So let me raise the question of spiritual disciplines: of practices, vows, covenants—all of these words are generally interchangeable in what I have in mind. And let me a suggestion on the table for your consideration: that at some point in the future, maybe even next year, that we as a congregation have focused and deliberate conversation about our common disciplines and practices, about the shape of our vows and covenant with each other.

            Four things about disciplines/practices:

            1. They are rooted in a revelatory experience and a transforming relationship. Remember: The root word for “disciplines” means “learning.” A discipline is what you commit to because you desire to learn something.

            2. Disciplines extend to every part of our lives—and, in fact, every one in this room is already engaged in a large variety of practices which are really spiritual disciplines—you just haven’t thought about them that way. Every church I know has a group of people (however formally organized or not) who make a point of visiting those whose medical condition prevent them from leaving home—the “shut-ins” as we used to say. Think for a moment about our culture’s most prestigious measure of success. It’s making money. When you’re unable to make money you’re pushed to the margin.

Right: "Zacchaeus" by Jan Luyken

            3. Disciplines and vows are that keep relationships alive through hard times. Think of the tender, persistent and unwavering care Blan has provided for Carol after her debilitating car accident. Disciplines are as essential way we come to understand who God is and what God is up to in the world. Disciplines are habits designed to nudge us off our beaten paths, into places we don’t normally go. We pay attention to the underside of life.

            4. It’s much easier to be faithful to our practices when we do them together. Accountability. Shared sacrifice. Plenty of times I’ve thought about not making my weekly Pilates class. But I have dear friends who show up for that, so I push past my reluctance because of them.

            The story in today’s text begins by saying that Zacchaeus wanted to “see” Jesus. Spiritual hunger is the starting point of faith. Then there is the surprising and insistent encounter with Jesus. The original language here is clear: Jesus went beyond the bounds of social etiquette by inviting himself to Zacchaeus’ house. Similarly, when we encounter Jesus, there will be challenging demands placed on our lives.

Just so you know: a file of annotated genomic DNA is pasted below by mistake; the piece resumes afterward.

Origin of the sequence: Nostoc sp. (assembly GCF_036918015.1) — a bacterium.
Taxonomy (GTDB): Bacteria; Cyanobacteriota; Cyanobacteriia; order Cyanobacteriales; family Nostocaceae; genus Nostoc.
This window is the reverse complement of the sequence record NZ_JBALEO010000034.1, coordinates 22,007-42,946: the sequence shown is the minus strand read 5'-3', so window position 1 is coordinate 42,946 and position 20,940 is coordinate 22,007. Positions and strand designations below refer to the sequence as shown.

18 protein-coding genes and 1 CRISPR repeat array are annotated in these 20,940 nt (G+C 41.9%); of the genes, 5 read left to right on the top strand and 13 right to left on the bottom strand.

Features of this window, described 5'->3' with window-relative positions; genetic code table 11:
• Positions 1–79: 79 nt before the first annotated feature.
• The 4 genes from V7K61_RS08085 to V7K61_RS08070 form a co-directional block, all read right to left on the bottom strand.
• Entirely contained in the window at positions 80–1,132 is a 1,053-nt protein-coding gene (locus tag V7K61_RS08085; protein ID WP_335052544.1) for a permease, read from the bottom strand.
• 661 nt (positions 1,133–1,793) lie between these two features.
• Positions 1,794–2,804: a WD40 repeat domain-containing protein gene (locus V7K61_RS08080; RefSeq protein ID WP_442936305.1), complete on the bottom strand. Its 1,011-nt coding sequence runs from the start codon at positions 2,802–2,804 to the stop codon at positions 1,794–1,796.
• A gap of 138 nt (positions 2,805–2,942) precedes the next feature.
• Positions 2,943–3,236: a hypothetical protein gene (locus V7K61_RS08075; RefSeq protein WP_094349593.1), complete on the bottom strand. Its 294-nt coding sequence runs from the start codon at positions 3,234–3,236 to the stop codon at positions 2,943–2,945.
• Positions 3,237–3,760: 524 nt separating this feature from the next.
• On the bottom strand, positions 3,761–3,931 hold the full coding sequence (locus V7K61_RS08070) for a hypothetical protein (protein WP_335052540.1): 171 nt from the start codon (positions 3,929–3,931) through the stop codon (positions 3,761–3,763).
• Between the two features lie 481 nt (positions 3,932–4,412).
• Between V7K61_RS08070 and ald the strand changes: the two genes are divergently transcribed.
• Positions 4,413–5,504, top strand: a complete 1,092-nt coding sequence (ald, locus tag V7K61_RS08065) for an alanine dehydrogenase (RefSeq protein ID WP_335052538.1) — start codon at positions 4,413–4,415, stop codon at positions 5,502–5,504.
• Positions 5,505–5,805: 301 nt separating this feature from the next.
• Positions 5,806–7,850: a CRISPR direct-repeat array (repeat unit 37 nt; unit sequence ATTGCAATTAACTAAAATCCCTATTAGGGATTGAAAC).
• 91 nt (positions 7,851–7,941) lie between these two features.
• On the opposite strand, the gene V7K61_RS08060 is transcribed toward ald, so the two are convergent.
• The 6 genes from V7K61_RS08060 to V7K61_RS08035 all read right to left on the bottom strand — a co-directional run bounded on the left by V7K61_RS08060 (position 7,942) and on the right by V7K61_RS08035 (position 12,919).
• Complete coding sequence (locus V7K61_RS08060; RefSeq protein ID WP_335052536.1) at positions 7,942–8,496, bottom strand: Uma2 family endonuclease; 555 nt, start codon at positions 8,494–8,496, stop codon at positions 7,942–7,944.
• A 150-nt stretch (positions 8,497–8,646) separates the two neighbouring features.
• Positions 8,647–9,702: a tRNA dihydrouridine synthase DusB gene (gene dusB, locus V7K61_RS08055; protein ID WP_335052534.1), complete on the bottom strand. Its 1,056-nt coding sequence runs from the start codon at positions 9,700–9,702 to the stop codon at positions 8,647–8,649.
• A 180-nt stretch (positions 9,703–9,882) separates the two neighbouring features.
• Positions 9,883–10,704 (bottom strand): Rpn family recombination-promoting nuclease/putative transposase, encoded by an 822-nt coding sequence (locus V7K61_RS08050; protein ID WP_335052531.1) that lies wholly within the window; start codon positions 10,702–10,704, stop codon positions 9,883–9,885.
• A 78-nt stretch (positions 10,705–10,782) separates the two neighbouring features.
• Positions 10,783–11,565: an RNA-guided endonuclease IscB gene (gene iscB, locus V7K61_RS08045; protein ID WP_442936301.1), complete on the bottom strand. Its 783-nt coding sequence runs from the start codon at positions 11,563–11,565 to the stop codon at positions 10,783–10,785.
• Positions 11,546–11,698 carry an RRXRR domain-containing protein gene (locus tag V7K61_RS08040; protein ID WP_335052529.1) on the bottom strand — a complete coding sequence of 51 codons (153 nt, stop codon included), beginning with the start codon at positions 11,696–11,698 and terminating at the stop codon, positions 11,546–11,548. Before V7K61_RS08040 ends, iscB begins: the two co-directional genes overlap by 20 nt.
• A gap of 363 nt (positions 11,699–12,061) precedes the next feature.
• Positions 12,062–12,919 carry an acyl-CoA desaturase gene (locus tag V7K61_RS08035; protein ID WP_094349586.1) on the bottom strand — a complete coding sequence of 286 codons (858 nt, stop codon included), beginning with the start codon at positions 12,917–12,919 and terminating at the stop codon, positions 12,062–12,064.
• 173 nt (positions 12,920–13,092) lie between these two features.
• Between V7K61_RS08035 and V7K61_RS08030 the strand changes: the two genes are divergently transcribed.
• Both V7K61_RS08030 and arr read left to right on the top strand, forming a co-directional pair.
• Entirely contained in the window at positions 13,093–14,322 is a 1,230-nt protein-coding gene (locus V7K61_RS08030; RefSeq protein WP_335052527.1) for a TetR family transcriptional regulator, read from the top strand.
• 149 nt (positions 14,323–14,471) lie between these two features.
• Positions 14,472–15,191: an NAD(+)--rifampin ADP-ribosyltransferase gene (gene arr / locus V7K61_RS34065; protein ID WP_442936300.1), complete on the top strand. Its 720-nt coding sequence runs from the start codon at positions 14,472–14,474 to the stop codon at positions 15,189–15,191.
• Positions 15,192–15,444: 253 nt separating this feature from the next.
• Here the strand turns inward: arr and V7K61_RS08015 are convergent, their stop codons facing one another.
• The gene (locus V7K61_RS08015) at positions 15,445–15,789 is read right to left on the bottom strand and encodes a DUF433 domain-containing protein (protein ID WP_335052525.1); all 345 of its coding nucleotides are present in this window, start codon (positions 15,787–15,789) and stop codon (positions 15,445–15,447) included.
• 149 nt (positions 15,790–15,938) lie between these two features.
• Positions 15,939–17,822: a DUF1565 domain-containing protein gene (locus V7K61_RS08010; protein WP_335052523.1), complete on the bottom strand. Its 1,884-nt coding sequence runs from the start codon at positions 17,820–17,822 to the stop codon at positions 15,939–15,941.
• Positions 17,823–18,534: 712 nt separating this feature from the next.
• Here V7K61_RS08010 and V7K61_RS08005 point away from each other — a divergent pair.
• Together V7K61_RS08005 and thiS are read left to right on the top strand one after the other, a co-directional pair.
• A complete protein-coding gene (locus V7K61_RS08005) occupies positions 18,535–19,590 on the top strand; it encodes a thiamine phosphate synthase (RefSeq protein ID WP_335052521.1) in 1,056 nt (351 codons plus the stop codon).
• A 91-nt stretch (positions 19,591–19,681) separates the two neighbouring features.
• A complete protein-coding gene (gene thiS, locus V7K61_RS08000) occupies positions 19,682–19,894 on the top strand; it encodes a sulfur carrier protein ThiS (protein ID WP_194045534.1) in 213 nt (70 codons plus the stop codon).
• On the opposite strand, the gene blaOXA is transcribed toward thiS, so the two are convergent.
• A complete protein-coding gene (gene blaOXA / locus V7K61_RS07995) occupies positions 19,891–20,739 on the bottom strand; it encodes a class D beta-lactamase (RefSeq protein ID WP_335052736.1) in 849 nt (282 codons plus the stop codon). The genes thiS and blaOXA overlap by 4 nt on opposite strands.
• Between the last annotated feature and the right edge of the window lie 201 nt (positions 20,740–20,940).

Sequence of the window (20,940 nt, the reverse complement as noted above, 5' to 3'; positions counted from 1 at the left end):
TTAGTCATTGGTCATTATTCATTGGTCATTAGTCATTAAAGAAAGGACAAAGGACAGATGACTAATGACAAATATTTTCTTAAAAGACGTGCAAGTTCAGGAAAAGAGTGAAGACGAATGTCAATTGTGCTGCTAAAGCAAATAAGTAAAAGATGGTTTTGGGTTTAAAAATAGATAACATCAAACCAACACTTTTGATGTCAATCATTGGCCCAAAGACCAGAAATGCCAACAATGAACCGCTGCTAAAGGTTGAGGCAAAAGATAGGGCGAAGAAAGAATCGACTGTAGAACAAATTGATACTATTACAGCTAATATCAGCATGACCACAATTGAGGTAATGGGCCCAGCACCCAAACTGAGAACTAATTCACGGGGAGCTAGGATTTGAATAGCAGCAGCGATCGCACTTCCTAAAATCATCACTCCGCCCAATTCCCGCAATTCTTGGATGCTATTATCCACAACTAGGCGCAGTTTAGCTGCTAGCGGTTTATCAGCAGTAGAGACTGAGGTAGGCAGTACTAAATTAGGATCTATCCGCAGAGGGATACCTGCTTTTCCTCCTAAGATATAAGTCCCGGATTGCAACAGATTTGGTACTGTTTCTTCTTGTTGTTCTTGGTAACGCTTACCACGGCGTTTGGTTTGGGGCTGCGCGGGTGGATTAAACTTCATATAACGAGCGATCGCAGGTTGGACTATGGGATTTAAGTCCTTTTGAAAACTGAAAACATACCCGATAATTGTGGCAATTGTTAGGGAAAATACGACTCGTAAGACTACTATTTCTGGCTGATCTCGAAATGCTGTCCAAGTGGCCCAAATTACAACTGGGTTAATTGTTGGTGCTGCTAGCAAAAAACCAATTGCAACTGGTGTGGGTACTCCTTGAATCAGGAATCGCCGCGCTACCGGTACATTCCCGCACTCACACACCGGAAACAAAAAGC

Then the text says Zacchaeus hurried down from the tree “and was happy to welcome Jesus” into his home. Such hospitality will always be a hallmark of our spiritual journey. The text gives no clue as to what these two men talked about. It only reports the result as a confession of faith of Zacchaeus’ part: “Lord, I plan to give away half my goods to the poor. And I will return four-fold to all the people I’ve defrauded.” And Jesus said: “Today, salvation has come to this house.”

            Years ago the barber I used would sometimes ask me when I sat down for a haircut: “So, how’s the salvation business?” He wasn’t being disrespectful—at least, not to me personally. I think he actually liked it when I came in, and we always had great conversations. It was just his cynicism about religious institutions. I didn’t mind, since I have a fair bit of that kind of cynicism.

            I wish I’d had the foresight back then to tell him the story about Zacchaeus, and about the wee little man’s confession of faith. And then I would have told my barber: That’s the salvation business we’re in.

            Now let’s sing the “Zacchaeus” song many of us grew up singing in Sunday school. Only this time, courtesy of Stan Dotson, we have two new verses to finish telling the story.

            Zacchaeus was a wee little man, a wee little man was he
            He climbed up in a sycamore tree for the Lord he wanted to see
            And as the Savior passed that way he looked up in the tree
            And he said, Zacchaeus, you come down
            For I'm going to your house today, I'm going to your house today

            And as Zacchaeus climbed back down the crowd began to groan
            They did not think the savior should be seen in a such a home
            They did not know the wee little man was soon to be transformed
            (spoken) Til he said, Look, Lord, I'll give to the poor, and re-pay all my victims fourfold
            For today I've been re-born, today I've been re-born

            And when the wealth was freely shared and scamming was re-paid
            The Savior boldly told the crowd a miracle occurred that day
            The heart of the wee little man had grown four sizes from the call
            And he who once was short on love was suddenly walking tall
            He was suddenly walking tall